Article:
Sticking to a budget, improving financial performance, and controlling costs are core to smart facilities maintenance operations. However, it's usually more theory than practice. What steps can companies take to improve their FM budget control?

Managing billing, invoicing, and payments for facilities work across multiple locations requires handling hundreds of invoices every month from multiple vendors with their own submission, payment, and contractual requirements. Yet, with the average cost to process an invoice anywhere between $15 and $40, many companies continue to use outdated processes and strategies that continue to inflate these numbers, lead to poor cost controls, and contribute to a lack of budget visibility across locations.

Companies looking to gain better insights and controls--especially multisite retail and restaurant locations--can enact a few changes within their existing processes without having to invest heavily in personnel or technology. By streamlining the intake and review process, eliminating incorrect and duplicate payments, and promoting greater efficiency and cost savings throughout a facilities program, companies can refine their maintenance processes while implementing greater cost controls that allow for more capital investment.

Streamline the intake of invoices

When intaking invoices from vendors, look to create a more streamlined, standardized process that minimizes variability. This can be done in a few way:

  • Communicate invoice requirements with facilities vendors.
  • Create a set of uniform invoice intake and processing requirements that make sense for the accounting department.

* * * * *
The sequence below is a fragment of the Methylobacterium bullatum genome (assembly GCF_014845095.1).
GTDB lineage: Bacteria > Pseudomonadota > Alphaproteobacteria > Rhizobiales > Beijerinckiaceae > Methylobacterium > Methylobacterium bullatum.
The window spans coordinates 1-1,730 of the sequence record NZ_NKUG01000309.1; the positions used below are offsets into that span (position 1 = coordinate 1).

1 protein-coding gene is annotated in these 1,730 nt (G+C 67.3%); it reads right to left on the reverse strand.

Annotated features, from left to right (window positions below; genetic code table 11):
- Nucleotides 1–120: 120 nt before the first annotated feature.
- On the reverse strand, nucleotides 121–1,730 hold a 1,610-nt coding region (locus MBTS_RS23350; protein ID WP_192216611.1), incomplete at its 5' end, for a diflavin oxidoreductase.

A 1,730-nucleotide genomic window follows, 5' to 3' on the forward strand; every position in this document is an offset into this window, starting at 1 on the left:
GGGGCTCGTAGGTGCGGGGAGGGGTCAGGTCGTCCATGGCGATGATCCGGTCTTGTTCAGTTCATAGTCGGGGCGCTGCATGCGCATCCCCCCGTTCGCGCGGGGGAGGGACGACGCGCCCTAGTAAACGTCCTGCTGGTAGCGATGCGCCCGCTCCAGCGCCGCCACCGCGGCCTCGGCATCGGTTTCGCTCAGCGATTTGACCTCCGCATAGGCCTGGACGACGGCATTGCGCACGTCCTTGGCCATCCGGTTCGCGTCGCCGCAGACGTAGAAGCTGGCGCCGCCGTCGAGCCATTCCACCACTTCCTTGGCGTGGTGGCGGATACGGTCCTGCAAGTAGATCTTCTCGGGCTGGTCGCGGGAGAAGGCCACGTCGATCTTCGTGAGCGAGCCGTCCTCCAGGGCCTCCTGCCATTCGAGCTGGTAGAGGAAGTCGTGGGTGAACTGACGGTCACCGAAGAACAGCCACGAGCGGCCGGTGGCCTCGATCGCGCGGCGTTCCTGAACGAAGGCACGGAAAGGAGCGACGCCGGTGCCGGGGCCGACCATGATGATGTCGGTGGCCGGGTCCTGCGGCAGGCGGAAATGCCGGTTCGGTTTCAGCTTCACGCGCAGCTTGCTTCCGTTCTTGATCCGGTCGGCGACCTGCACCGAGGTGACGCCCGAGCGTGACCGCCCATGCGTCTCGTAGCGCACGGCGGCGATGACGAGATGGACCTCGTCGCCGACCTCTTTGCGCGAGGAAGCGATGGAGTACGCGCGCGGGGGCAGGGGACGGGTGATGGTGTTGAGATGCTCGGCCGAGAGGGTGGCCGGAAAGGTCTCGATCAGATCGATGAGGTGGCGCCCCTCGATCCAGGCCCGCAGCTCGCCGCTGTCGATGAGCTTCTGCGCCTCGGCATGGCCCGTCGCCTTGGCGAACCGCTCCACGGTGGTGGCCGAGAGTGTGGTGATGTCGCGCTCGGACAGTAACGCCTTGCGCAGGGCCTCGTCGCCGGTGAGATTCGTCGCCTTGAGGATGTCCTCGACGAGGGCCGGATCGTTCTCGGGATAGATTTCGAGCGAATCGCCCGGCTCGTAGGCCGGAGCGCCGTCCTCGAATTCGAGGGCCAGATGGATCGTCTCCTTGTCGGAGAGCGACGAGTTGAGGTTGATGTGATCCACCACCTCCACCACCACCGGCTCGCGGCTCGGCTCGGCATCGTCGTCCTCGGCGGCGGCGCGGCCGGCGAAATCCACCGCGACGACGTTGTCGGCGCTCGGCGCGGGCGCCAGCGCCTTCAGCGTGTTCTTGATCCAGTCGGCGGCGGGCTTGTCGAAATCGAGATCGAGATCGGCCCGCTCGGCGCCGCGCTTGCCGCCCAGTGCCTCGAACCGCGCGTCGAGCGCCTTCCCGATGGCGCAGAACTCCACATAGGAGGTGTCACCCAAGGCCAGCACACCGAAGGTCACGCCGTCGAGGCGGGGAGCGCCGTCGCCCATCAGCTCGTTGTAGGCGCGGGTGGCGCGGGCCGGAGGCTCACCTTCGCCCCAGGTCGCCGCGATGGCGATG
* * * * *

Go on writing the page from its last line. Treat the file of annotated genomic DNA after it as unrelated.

• Record the name and relevant employee information of the technician who performed the work on site.
  • Create a work order invoice intake form.

Implementing these steps standardizes the record of the work performed across locations and any associated financial responsibilities. This makes it easy to clearly identify the vendor, the purchase order, the purchase order and invoice number, the exact description of the work performed and the make, model, and serial number of the equipment affected. As information is collected and analyzed, data patterns should emerge to better optimize performance and spend over time.

Streamlining the invoice intake process can help avoid overdue and duplicate invoice payments. By configuring the work order management system to send periodic alerts for upcoming vendor invoices, the system can help ensure that invoices with identical invoice or purchase order numbers are not processed more than once.

Identify outlier invoices

After establishing a standardized invoice intake sequence and relevant protocols, it’s critical to sort invoice data such that outliers—most often understood as either very low or very high dollar invoices—can be easily identified and handled. An outlier invoice, whether high- or low-dollar, can strain accounting teams, especially if it’s not discovered for a long time after its issue date.

Discovering the true source of an accounting mistake of this sort can require hours researching the originally quoted dollar amount, validating the amount with vendor companies, getting invoice credits validated and processed, and going through the process of processing, validating, and paying out the subsequent corrected invoice. Given the number of personnel hours involved in resolving these issues, a manual review can be quite expensive. But with an automatic check against predefined invoice thresholds, an organization can save time and resources by addressing these problems at the outset.

Identify sources of not-to-exceed (NTE) threshold abuse

NTE values serve as an automatic cost control for facilities work orders. These dollar thresholds are based on an historical analysis of acceptable dollar amount ranges for any given kind of work order; if any work order happens to exceed the NTE threshold, vendors are required by the terms of their contract to contact a facilities decision maker to approve the additional costs.

However, given the threshold limits, facilities managers sometimes do not notice that problematic vendors have begun creating invoices that habitually approach the NTE limit. Since these work order invoices do not trigger a review, the excess charges can easily go unnoticed. This is especially the case with large companies with thousands of locations.